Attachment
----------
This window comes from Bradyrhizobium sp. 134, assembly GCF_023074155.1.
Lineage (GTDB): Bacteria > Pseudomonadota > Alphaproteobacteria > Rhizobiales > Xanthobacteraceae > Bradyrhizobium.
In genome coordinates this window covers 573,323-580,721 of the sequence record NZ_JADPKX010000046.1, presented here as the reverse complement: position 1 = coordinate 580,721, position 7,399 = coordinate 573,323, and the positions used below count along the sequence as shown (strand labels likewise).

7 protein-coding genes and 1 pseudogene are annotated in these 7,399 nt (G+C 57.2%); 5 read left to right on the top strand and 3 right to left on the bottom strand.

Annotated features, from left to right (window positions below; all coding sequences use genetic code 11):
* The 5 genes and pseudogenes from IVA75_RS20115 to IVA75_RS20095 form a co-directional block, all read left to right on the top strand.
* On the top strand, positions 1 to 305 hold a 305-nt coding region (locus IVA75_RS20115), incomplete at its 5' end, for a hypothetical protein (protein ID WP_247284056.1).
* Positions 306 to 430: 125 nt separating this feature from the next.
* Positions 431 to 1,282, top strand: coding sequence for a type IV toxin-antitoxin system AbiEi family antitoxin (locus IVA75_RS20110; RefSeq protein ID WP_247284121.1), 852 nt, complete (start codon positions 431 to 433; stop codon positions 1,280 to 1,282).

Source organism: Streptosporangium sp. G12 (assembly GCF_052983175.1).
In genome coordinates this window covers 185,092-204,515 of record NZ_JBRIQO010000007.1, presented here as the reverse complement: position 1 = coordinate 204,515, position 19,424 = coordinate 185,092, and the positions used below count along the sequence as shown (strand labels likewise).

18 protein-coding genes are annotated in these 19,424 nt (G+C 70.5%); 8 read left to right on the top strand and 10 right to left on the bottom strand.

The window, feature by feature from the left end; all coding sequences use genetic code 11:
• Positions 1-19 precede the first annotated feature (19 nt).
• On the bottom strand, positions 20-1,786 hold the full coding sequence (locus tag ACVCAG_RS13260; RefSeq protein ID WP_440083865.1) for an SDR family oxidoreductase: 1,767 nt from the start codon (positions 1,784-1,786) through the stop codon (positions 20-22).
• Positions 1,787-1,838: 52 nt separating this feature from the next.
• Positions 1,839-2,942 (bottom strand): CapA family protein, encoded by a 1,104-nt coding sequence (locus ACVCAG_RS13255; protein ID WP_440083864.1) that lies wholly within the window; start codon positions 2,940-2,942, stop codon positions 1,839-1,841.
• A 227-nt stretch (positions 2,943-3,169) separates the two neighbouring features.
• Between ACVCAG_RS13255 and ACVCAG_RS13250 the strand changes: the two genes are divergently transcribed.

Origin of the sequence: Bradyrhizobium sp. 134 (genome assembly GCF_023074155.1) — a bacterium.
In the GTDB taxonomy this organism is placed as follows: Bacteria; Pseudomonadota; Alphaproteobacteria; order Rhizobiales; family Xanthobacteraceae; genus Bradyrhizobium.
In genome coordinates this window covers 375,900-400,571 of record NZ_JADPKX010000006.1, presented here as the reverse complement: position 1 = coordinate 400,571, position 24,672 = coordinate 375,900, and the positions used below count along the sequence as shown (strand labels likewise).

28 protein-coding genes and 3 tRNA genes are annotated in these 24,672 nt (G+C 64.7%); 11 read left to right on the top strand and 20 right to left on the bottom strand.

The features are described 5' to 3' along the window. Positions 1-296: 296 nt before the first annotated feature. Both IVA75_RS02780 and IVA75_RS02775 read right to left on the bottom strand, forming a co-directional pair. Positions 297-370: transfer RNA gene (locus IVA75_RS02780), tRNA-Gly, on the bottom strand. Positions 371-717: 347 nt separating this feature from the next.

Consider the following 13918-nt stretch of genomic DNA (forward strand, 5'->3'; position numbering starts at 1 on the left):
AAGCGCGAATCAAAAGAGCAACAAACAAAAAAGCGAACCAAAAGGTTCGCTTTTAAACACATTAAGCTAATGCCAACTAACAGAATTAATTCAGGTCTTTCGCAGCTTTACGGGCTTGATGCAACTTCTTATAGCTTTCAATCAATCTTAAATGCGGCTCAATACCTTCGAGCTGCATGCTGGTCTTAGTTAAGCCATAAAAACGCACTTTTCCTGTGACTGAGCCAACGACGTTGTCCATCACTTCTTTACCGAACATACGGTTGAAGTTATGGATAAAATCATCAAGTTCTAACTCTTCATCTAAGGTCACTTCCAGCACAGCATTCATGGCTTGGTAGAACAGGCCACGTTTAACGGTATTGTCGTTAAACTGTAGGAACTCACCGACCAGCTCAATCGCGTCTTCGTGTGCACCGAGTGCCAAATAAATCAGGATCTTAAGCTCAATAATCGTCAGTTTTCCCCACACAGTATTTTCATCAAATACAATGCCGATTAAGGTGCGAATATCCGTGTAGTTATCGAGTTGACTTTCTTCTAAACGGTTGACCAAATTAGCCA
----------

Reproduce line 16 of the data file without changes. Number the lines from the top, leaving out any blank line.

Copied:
• Positions 1,787-1,838: 52 nt separating this feature from the next.